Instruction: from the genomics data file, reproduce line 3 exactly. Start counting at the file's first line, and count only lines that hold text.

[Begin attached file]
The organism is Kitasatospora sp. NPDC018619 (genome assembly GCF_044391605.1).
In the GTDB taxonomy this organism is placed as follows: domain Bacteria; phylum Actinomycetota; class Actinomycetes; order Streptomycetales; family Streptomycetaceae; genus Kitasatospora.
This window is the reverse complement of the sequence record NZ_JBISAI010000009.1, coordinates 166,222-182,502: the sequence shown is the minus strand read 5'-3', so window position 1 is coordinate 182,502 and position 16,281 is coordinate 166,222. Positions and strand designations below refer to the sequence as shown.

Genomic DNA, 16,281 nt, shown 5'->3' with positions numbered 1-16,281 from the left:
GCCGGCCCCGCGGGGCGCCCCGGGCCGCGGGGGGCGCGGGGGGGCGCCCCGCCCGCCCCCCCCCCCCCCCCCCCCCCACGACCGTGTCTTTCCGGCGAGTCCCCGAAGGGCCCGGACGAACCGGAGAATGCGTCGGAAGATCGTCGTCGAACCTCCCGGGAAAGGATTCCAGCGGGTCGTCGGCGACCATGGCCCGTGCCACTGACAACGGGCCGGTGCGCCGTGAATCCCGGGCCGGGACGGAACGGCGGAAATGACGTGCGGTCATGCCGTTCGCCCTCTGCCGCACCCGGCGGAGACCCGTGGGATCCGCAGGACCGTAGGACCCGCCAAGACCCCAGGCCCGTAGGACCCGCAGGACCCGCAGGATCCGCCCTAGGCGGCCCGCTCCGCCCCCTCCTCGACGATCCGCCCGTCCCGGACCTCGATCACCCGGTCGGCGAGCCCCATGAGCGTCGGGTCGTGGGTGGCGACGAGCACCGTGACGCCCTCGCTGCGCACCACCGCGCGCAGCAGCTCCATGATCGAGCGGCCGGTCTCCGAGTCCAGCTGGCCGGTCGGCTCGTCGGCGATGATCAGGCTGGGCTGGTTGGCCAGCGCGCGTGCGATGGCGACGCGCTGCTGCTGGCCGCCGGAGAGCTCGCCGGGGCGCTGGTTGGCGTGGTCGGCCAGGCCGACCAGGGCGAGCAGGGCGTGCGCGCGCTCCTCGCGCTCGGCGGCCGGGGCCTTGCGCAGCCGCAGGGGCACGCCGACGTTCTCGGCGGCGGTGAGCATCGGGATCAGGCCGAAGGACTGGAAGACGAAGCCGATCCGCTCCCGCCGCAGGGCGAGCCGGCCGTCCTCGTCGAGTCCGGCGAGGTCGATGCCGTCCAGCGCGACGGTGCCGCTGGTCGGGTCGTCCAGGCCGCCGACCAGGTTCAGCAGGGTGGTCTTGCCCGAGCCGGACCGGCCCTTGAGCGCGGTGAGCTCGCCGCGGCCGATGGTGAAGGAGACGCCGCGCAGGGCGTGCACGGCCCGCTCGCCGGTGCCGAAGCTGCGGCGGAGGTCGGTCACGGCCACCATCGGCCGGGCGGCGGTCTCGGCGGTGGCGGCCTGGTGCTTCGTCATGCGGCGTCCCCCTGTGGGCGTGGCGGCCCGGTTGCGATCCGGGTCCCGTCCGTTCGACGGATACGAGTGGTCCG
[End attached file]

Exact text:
This window is the reverse complement of the sequence record NZ_JBISAI010000009.1, coordinates 166,222-182,502: the sequence shown is the minus strand read 5'-3', so window position 1 is coordinate 182,502 and position 16,281 is coordinate 166,222. Positions and strand designations below refer to the sequence as shown.